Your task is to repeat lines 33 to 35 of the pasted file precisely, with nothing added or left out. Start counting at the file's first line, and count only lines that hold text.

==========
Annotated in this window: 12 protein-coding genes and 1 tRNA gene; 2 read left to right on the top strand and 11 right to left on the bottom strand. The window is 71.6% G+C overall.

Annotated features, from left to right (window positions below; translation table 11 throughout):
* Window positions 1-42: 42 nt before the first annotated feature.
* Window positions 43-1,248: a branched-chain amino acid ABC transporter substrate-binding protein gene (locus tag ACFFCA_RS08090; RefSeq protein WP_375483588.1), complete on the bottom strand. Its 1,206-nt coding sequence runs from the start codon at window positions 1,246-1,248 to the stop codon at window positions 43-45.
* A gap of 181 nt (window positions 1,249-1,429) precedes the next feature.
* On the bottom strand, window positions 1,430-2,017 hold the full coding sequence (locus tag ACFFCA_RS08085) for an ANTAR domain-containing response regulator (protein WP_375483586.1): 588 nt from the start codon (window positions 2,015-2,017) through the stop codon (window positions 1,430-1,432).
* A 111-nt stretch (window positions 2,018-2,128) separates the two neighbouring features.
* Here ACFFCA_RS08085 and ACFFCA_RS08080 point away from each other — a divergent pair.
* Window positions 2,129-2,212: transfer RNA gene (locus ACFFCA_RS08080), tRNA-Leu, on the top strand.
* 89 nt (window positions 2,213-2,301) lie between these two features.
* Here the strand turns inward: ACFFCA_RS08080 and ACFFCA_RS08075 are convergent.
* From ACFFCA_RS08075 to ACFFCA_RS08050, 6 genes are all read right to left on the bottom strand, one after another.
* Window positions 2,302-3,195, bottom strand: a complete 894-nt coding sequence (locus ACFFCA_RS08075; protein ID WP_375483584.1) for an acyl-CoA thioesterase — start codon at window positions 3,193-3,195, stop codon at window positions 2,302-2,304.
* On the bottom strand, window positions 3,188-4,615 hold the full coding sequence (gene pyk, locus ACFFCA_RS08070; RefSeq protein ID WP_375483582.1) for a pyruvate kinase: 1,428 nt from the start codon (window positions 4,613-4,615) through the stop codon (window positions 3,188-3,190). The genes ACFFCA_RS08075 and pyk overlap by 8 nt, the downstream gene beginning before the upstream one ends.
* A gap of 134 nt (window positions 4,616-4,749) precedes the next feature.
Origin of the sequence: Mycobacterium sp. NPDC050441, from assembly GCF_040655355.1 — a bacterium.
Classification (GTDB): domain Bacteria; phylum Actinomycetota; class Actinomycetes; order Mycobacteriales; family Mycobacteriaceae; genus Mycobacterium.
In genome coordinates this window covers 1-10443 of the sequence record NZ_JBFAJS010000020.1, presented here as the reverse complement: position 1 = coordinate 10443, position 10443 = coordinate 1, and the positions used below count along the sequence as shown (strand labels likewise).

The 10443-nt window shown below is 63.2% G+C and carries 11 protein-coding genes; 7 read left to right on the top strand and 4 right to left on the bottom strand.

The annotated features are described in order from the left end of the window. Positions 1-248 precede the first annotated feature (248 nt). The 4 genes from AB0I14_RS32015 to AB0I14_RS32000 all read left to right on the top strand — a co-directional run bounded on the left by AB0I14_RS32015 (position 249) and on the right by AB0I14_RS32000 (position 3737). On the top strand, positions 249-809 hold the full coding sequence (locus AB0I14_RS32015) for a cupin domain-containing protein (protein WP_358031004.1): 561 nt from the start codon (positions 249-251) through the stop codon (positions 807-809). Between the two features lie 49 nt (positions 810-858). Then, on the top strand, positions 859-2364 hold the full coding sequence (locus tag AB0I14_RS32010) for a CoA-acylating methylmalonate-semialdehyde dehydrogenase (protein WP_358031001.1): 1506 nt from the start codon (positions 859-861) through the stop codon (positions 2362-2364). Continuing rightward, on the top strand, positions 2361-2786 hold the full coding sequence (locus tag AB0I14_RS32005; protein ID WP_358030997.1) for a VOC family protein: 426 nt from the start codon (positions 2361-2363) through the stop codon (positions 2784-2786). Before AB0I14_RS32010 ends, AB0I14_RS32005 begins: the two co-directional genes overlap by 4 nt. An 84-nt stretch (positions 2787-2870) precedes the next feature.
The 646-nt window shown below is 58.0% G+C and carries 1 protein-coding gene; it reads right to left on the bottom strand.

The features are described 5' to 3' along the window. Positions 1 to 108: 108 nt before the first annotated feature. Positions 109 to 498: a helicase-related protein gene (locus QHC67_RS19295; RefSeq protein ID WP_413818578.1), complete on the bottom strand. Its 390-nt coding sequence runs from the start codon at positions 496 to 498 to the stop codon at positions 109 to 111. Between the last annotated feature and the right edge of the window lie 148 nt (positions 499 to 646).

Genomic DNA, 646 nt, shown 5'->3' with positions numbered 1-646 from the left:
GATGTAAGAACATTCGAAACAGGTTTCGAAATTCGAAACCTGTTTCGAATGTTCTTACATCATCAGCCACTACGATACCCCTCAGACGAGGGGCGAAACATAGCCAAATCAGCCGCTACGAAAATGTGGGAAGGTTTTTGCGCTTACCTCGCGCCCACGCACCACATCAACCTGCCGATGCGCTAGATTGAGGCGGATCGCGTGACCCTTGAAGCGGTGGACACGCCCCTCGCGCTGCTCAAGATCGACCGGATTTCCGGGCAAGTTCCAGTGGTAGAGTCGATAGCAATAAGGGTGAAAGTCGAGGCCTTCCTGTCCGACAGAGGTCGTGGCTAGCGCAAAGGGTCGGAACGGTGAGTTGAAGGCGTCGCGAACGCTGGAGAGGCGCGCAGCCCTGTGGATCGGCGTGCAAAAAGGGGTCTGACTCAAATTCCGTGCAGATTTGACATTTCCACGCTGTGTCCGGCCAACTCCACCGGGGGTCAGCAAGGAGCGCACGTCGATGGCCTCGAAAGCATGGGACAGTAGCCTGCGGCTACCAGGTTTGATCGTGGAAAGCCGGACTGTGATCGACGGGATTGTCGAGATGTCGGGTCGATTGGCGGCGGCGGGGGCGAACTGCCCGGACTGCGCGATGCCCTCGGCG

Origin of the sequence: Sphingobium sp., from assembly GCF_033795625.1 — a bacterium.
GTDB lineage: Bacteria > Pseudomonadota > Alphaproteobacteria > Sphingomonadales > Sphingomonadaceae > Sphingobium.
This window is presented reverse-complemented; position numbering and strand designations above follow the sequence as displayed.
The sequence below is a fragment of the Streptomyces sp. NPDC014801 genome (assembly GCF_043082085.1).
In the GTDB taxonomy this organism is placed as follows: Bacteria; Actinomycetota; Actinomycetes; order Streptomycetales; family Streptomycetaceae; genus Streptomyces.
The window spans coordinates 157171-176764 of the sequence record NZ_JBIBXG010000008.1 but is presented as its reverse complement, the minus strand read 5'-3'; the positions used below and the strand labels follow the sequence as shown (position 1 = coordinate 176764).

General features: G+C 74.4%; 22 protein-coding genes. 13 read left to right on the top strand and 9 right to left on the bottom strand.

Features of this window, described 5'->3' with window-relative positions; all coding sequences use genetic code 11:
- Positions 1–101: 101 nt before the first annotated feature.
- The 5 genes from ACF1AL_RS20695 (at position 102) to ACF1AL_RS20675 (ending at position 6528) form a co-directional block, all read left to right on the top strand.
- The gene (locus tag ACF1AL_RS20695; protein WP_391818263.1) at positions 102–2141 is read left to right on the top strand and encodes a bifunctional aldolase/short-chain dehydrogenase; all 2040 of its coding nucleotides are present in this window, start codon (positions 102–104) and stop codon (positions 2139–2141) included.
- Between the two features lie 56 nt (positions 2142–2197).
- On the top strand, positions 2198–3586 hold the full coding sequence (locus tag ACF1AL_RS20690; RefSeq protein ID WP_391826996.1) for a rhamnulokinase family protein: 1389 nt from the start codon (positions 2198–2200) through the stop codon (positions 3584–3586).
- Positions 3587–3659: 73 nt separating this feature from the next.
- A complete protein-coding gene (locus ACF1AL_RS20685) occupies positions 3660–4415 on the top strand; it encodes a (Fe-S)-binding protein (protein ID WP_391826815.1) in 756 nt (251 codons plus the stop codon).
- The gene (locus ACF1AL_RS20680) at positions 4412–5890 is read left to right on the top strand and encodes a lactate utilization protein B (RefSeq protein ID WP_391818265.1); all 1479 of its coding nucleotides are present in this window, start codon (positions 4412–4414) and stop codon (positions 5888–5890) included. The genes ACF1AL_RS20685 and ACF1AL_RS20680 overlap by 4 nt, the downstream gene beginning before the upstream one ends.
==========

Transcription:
- Positions 1–101: 101 nt before the first annotated feature.
- The 5 genes from ACF1AL_RS20695 (at position 102) to ACF1AL_RS20675 (ending at position 6528) form a co-directional block, all read left to right on the top strand.
- The gene (locus tag ACF1AL_RS20695; protein WP_391818263.1) at positions 102–2141 is read left to right on the top strand and encodes a bifunctional aldolase/short-chain dehydrogenase; all 2040 of its coding nucleotides are present in this window, start codon (positions 102–104) and stop codon (positions 2139–2141) included.